Presumably then, all the broadcasters and newspapers who considered it a major story that the police had successfully pulled off this anti-terrorist operation will now make it an equally prominent story that the arrests had no validity whatsoever. Apart from anything else there must be many people who saw that story, and are wondering why they've heard nothing about it since, assuming a bunch of terrorists have escaped and are running round on the loose. They may even indulge in some investigative work, which will show that three of the arrested men are defence witnesses in a separate trial, which may, or may not be a coincidence.

 So you can't help be suspicious that the arrest of people volunteering for charity may be connected to them being Muslims, and being associated with Palestine. If not it's going to mean Comic Relief this year will be chaos, with Richard Hammond and Lenny Henry spending the whole evening making announcements such as "Now we're going to meet the wonderful children of St. Josephs junior school in Kidderminster, who've raised two hundred and sixty-four pounds with a sponsored cartwheel race. So here's Alan Titchmarsh to speak to them from their high security cell in Belmarsh."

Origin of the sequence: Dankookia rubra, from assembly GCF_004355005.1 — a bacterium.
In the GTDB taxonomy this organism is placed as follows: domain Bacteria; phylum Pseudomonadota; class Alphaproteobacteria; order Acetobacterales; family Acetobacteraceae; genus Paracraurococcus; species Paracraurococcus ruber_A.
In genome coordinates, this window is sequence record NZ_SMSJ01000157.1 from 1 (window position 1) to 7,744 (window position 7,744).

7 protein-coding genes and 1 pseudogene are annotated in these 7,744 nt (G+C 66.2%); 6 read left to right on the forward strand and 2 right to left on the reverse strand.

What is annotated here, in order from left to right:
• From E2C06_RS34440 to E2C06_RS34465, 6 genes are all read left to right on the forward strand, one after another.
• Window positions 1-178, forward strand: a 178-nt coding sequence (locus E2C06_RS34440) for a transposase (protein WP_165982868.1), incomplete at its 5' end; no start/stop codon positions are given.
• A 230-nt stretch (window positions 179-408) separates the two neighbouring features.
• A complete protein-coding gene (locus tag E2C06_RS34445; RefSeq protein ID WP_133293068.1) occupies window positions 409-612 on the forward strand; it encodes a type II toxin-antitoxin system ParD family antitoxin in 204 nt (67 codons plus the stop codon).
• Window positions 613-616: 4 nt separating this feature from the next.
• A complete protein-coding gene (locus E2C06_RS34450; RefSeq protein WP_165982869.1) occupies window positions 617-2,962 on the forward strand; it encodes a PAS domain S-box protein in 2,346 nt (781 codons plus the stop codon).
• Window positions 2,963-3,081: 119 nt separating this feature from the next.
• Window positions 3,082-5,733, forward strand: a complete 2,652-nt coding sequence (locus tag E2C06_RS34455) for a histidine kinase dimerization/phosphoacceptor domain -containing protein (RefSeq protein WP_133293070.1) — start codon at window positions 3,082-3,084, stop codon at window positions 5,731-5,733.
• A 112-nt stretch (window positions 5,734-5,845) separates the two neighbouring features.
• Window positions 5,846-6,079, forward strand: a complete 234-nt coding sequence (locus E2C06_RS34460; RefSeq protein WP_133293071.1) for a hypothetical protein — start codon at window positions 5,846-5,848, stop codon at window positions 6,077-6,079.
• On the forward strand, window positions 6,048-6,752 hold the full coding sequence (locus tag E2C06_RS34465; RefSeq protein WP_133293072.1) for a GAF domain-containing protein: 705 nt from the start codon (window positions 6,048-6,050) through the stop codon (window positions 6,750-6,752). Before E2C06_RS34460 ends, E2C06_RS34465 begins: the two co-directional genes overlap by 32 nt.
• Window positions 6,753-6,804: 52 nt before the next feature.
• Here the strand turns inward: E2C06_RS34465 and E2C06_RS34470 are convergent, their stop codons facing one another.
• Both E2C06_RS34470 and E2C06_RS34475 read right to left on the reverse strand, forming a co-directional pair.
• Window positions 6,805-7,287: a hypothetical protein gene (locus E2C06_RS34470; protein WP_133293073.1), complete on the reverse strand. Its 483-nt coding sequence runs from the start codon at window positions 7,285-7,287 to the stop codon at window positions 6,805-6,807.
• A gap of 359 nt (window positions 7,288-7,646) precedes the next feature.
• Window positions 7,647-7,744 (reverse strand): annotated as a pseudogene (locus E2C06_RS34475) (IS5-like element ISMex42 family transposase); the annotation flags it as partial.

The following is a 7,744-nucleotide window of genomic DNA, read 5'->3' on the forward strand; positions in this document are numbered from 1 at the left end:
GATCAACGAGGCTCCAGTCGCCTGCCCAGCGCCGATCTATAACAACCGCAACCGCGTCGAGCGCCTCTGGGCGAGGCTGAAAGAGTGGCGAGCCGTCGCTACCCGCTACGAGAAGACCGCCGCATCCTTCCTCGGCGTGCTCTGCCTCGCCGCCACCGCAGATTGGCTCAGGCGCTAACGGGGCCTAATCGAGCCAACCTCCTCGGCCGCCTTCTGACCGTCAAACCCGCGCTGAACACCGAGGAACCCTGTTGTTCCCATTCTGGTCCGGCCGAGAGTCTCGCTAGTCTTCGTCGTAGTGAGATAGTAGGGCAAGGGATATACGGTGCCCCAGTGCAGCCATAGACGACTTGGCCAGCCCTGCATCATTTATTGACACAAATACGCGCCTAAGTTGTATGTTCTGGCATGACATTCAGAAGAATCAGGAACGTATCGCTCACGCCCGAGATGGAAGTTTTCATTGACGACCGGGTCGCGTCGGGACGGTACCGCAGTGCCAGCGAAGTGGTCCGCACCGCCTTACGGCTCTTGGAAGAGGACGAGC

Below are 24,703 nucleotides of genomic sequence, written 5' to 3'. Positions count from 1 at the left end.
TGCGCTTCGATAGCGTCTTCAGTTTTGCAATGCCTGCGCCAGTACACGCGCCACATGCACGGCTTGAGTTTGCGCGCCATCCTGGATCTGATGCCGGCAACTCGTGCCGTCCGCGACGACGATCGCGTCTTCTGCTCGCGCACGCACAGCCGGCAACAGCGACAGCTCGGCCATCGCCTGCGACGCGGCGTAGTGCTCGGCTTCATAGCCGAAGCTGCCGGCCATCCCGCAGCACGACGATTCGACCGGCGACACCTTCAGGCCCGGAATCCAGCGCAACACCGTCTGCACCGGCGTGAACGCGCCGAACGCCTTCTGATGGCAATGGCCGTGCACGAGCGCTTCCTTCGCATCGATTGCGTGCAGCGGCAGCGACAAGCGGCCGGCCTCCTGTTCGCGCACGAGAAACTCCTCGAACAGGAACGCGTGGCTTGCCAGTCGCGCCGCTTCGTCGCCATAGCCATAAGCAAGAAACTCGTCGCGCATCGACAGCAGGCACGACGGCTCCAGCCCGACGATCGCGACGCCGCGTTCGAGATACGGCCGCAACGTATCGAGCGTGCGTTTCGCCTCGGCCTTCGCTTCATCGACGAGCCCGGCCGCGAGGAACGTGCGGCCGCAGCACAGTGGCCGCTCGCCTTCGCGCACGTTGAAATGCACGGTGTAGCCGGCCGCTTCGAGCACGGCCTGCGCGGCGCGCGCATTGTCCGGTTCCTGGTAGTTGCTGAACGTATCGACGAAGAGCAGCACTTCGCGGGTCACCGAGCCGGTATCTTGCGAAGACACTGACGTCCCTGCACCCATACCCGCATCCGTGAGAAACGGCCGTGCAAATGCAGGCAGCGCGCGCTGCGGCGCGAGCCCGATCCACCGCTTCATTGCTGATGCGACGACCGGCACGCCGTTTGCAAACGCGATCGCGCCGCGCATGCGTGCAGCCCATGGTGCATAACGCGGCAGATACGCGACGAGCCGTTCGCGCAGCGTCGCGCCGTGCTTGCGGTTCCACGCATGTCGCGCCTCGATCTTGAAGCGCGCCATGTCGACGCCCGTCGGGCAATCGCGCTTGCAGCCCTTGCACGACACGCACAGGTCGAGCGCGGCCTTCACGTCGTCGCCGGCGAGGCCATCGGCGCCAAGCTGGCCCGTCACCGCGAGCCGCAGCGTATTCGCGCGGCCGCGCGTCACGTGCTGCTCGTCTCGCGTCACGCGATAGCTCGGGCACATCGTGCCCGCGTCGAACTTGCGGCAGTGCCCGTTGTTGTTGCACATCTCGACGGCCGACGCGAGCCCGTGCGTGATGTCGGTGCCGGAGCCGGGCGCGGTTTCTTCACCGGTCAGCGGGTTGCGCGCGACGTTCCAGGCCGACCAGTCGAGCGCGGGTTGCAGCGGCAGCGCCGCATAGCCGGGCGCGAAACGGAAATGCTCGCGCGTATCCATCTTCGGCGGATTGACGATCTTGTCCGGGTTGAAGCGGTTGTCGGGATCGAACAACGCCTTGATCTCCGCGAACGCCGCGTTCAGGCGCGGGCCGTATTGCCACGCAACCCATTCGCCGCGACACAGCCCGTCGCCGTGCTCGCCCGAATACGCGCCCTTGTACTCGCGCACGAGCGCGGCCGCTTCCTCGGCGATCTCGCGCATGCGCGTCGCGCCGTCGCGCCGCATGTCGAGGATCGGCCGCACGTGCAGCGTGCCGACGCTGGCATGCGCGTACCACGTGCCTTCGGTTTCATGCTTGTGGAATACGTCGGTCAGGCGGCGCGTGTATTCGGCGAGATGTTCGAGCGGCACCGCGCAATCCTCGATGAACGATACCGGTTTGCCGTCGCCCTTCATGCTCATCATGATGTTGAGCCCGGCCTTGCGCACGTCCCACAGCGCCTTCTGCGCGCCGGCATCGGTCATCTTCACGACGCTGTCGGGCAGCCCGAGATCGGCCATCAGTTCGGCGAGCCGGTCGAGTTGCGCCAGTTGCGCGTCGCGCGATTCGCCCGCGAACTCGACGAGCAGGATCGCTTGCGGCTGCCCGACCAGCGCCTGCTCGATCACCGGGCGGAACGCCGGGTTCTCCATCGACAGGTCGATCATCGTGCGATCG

Mark Steel
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Hide the following comment

I don't know why

05.03.2009 04:35

the case of Interpal needs to be brought in here. What is described concerning Viva Palestina is appalling and the intelligence services shoot themselves in the foot if they think this is going to help them get tip-offs about real terrorists.

As regards Interpal on the other hand, the Charity Commission hasn't yet responded to the BBC Panorama evidence, or has it?

only me